A previous small-perturbation analysis of circumferential waves in centrifugal compression systems, assuming inviscid flow, is first shown to be consistent with observations that narrow diffusers are more stable than wide ones, when boundary-layer displacement effect is included.
Then, a previous analysis for finite-strength transients containing both surge and rotating stall in axial machines is adapted for a centrifugal compression system. Under certain assumptions, and except for a new second-order swirl, the diffuser velocity field, including resonant singularities, can be carried over from the previous inviscid, linear analysis.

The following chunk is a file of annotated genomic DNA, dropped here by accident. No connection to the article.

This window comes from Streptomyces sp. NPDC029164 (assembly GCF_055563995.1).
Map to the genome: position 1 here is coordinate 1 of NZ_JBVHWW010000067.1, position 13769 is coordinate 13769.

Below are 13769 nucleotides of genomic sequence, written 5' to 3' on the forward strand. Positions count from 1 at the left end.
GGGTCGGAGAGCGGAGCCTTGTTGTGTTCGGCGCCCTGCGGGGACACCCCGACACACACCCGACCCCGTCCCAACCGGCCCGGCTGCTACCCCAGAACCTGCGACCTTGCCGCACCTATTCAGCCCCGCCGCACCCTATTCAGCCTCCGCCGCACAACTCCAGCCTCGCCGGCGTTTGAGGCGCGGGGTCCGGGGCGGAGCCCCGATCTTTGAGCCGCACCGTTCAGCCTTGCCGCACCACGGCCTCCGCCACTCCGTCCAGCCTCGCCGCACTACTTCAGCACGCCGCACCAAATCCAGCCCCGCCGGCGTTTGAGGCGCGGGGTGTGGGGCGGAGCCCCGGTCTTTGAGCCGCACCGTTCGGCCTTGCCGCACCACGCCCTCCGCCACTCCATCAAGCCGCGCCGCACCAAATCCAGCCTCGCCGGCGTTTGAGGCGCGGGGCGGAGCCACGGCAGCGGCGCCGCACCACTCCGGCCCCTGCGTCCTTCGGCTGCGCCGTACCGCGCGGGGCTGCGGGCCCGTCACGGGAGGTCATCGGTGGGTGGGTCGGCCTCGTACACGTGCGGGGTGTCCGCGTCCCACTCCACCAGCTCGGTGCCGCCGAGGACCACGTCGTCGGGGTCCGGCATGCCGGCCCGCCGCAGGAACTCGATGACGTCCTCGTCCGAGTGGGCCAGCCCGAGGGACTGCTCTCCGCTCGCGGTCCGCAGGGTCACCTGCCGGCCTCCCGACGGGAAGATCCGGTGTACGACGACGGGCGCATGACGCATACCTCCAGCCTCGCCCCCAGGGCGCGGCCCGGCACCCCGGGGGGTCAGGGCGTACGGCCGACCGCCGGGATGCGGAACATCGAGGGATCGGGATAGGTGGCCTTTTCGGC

Nonlinear transient equations are derived and applied in a simple example to show that throttling through a resonant value of flow coefficient must occur in a sudden surge-like drop, accompanied by a transient rotating wave. This “inner” solution is superseded by an “outer” surge response on a longer time scale. Numerical results are shown for various parametric choices relating to throttle schedule and the characteristic slope.